The ISLAndS Project. II. the Lifetime Star Formation Histories of Six Andromeda dSphs

Evan D. Skillman, Matteo Monelli, Daniel R. Weisz, Sebastian L. Hidalgo, Antonio Aparicio, Edouard J. Bernard, Michael Boylan-Kolchin, Santi Cassisi, Andrew A. Cole, Andrew E. Dolphin, Henry C. Ferguson, Carme Gallart, Mike J. Irwin, Nicolas F. Martin, Clara E. Martínez-Vázquez, Lucio Mayer, Alan W. McConnachie, Kristen B W McQuinn, Julio F. Navarro, Peter B. Stetson

    Research output: Contribution to journalArticlepeer-review

    26 Scopus citations


    The Initial Star formation and Lifetimes of Andromeda Satellites (ISLAndS) project employs Hubble Space Telescope imaging to study a representative sample of six Andromeda dSph satellite companion galaxies. Our main goal is to determine whether the star formation histories (SFHs) of the Andromeda dSph satellites demonstrate significant statistical differences from those of the Milky Way (MW). Our deep observations yield a time resolution at the oldest ages of ∼1 Gyr, allowing meaningful comparisons to the MW satellites. The six dSphs present a variety of SFHs (e.g., a significant range in quenching times, , from 9 to 6 Gyr ago) that are not strictly correlated with luminosity or present distance from M31. In agreement with observations of MW companions of similar mass, there is no evidence of complete quenching of star formation by the cosmic UV background responsible for reionization, but the possibility of a degree of quenching at reionization cannot be ruled out. We do not find significant differences between the SFHs of the members and non-members of the vast, thin plane of satellites. The SFHs of the ISLAndS M31 dSphs appear to be more uniform than those of the MW dSphs. Specifically, the primary difference between the SFHs of the ISLAndS dSphs and MW dSph companions of similar luminosities and host distances is the absence of late-quenching (Tq ≤ 5 Gyr) dSphs in the ISLAndS sample. Thus, models that can produce satellite populations with and without late-quenching satellites are of extreme interest.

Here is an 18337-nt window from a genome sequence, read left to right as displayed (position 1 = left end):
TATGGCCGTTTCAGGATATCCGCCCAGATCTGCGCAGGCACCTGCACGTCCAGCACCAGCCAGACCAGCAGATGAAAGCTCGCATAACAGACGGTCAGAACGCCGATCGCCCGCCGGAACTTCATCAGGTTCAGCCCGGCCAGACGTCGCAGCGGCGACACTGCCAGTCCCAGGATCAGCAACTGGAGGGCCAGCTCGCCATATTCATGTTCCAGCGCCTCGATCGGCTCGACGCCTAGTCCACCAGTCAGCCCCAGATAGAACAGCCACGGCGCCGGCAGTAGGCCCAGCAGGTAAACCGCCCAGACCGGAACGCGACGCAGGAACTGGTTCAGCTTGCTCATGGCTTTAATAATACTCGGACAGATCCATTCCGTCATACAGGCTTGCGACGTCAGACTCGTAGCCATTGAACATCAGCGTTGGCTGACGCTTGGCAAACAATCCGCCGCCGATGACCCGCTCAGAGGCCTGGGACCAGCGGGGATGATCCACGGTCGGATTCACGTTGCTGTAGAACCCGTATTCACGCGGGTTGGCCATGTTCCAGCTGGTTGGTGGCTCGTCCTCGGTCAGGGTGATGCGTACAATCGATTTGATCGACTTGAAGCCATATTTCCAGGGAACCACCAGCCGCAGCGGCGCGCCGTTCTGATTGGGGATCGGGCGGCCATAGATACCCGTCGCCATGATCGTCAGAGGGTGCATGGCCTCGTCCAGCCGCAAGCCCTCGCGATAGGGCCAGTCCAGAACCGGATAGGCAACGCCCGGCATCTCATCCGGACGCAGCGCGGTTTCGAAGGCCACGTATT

Original languageEnglish (US)
    Article number102
    JournalAstrophysical Journal
    Issue number2
    StatePublished - Mar 10 2017

    Bibliographical note

    Funding Information:
    Support for this work was provided by NASA through grants GO-13028 and GO-13739 from the Space Telescope Science Institute, which is operated by AURA, Inc., under NASA contract NAS5-26555. Support for D.R.W. is provided by NASA through Hubble Fellowship grant HST-HF-51331.01 awarded by the Space Telescope Science Institute.


    • galaxies: dwarf
    • galaxies: evolution
    • galaxies: photometry
    • galaxies: stellar content
    • galaxies: structure

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